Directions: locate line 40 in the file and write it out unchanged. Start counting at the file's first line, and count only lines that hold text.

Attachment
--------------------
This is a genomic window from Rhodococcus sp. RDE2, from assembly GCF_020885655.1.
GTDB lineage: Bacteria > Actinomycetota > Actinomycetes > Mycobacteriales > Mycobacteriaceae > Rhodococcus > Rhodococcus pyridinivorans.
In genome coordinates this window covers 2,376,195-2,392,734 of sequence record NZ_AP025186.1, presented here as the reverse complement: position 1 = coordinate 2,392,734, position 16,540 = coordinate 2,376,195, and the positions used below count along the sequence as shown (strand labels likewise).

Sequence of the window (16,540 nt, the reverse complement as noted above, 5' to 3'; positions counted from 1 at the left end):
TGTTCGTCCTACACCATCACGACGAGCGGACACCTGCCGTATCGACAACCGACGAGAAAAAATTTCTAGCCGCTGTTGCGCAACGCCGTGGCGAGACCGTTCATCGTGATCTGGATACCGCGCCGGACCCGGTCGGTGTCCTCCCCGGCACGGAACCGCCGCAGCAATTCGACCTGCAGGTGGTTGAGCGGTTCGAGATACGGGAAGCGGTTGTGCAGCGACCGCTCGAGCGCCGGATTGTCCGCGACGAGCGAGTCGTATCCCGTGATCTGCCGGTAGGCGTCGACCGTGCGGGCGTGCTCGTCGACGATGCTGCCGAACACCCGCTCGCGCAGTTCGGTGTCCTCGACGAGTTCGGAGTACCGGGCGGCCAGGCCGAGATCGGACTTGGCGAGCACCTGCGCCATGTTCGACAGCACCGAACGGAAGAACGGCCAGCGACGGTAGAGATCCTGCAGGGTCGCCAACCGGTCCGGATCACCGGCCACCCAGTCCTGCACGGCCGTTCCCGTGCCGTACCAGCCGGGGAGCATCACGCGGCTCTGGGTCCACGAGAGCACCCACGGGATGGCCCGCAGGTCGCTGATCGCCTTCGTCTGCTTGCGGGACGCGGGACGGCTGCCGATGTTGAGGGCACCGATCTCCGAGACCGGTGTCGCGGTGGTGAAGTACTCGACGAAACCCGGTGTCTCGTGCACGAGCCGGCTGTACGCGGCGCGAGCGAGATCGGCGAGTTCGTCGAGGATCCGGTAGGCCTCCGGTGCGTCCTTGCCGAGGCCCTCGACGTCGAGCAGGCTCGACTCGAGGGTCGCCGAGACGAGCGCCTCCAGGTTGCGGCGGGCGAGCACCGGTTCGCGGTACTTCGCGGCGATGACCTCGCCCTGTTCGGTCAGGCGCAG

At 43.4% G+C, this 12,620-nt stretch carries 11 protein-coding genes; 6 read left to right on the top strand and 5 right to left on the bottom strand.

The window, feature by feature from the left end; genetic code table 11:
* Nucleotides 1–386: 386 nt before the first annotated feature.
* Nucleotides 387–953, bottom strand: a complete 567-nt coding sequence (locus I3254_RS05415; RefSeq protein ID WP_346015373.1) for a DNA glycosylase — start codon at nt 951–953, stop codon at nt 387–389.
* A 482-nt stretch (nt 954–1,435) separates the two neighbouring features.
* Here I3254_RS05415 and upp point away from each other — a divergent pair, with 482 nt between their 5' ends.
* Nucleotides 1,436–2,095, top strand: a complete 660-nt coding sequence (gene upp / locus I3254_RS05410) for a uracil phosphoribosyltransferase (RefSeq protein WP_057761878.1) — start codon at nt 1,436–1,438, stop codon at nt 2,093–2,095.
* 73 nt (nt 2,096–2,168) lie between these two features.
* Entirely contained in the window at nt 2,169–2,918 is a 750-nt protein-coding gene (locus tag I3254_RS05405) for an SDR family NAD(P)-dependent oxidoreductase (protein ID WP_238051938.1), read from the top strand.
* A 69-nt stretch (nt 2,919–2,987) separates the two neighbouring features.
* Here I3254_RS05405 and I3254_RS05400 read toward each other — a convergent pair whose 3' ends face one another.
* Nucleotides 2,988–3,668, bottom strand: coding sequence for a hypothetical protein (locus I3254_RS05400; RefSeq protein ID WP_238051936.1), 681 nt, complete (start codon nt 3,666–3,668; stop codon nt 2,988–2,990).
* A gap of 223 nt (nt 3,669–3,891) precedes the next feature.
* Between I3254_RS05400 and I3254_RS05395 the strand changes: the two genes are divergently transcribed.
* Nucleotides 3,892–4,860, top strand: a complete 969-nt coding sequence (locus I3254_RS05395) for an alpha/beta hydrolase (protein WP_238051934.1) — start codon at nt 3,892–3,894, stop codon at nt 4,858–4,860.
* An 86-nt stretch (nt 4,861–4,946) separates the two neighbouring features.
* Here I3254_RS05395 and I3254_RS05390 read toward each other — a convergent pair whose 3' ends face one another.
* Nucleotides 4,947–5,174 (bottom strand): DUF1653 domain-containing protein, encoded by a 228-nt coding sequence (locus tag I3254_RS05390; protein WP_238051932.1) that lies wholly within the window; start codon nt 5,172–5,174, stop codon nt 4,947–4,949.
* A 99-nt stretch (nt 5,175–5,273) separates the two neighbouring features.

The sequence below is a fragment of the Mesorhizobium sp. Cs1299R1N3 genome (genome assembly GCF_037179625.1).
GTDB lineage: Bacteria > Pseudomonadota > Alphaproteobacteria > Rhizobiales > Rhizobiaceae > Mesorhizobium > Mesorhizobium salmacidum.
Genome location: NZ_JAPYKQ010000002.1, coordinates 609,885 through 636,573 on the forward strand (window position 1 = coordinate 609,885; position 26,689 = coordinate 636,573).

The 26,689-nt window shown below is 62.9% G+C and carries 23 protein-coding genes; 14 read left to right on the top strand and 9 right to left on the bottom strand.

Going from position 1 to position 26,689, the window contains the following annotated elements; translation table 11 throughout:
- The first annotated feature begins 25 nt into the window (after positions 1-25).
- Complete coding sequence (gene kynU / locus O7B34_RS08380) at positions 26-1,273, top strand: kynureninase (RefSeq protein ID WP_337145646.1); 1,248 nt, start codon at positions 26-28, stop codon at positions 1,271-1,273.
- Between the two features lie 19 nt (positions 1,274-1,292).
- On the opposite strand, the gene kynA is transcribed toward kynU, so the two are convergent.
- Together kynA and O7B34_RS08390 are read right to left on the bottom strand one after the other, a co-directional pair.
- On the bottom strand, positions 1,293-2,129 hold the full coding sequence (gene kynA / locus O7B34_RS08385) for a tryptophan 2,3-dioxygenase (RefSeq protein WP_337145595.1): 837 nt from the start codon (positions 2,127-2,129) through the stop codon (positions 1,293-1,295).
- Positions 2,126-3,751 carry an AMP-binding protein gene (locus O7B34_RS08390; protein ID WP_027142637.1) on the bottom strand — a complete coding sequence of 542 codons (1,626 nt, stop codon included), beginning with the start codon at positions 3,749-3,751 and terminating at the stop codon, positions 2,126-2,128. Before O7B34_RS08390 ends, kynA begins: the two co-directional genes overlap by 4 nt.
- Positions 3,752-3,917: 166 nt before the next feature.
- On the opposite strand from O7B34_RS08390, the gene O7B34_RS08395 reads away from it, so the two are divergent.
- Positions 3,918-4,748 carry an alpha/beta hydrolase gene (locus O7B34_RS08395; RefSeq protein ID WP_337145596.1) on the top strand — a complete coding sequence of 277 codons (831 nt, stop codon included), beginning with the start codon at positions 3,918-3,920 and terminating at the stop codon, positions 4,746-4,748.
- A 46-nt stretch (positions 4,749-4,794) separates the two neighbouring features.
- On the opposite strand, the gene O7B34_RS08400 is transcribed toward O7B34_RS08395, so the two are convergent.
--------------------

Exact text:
- A 46-nt stretch (positions 4,749-4,794) separates the two neighbouring features.